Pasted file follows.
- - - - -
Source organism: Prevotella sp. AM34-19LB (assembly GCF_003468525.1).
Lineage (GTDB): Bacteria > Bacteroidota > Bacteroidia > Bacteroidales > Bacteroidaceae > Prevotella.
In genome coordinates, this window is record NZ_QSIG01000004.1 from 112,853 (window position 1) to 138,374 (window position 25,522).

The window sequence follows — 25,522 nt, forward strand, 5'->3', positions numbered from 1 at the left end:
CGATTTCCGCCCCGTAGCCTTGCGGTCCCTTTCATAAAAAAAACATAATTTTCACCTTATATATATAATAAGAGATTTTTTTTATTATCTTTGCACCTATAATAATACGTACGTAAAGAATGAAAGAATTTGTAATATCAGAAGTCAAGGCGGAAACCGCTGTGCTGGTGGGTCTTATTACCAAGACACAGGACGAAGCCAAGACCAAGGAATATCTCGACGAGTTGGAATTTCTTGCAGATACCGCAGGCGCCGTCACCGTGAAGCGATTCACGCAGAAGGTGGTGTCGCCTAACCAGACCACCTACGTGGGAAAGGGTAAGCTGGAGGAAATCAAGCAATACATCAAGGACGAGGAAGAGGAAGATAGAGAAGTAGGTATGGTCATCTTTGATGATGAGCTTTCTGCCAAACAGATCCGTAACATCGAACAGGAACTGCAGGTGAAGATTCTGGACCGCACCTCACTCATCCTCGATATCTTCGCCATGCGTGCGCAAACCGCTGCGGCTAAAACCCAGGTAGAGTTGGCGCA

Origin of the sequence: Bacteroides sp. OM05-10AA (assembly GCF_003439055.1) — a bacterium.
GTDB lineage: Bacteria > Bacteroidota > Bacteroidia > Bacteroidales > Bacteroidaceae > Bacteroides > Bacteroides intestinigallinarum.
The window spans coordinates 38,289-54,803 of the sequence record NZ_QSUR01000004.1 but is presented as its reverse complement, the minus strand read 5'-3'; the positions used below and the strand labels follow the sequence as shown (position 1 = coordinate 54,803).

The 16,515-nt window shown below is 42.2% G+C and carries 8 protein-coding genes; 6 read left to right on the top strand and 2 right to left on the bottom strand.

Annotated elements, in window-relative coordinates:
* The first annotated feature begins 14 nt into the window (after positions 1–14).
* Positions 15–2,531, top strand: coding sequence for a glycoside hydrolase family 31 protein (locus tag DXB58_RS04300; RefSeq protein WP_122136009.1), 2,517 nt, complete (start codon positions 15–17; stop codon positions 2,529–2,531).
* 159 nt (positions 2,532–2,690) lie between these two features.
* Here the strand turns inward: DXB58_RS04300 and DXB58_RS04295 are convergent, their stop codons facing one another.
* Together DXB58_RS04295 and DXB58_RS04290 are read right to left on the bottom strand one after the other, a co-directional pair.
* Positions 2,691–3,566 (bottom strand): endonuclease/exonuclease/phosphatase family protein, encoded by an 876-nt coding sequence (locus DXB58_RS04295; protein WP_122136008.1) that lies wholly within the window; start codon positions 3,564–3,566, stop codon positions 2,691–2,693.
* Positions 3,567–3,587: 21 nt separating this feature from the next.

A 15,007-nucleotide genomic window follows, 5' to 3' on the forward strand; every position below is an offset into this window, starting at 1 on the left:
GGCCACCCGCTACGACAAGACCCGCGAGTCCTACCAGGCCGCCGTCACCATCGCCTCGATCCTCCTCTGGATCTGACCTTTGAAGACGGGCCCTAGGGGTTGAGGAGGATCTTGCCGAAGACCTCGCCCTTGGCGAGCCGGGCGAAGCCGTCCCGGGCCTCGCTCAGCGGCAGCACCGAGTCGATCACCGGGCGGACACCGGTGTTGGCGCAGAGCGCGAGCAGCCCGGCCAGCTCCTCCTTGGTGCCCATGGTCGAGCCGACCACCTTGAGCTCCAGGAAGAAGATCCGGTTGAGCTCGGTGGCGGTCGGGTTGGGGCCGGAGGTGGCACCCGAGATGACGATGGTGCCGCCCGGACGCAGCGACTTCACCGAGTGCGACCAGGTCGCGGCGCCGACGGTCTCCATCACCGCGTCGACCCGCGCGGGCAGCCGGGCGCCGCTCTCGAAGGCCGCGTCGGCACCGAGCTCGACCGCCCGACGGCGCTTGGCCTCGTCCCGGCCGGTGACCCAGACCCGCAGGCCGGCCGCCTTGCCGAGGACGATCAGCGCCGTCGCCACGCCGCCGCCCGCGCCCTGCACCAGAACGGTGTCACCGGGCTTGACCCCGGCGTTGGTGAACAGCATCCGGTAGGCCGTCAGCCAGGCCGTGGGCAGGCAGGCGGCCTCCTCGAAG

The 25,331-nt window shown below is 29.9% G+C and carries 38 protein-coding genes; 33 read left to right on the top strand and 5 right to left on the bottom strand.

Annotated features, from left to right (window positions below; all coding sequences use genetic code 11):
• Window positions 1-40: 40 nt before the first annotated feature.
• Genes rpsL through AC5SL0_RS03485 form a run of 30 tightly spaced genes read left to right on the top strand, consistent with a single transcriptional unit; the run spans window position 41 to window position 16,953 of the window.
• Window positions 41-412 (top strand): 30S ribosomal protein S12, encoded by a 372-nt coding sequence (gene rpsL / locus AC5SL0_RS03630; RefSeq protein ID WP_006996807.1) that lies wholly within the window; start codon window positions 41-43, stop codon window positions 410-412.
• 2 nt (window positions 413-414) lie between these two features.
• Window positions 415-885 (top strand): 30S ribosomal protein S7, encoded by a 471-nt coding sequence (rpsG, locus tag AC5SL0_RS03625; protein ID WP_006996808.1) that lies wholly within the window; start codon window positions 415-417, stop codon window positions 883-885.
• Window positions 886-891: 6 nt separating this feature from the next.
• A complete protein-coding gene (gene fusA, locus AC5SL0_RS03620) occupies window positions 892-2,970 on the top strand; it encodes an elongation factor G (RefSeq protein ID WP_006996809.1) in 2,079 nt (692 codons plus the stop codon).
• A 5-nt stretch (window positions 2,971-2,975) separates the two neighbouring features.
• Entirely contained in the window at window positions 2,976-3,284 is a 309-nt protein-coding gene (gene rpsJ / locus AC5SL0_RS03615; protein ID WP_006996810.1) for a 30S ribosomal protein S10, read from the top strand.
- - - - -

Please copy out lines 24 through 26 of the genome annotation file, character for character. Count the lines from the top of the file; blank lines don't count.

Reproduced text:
• Window positions 41-412 (top strand): 30S ribosomal protein S12, encoded by a 372-nt coding sequence (gene rpsL / locus AC5SL0_RS03630; RefSeq protein ID WP_006996807.1) that lies wholly within the window; start codon window positions 41-43, stop codon window positions 410-412.
• 2 nt (window positions 413-414) lie between these two features.
• Window positions 415-885 (top strand): 30S ribosomal protein S7, encoded by a 471-nt coding sequence (rpsG, locus tag AC5SL0_RS03625; protein ID WP_006996808.1) that lies wholly within the window; start codon window positions 415-417, stop codon window positions 883-885.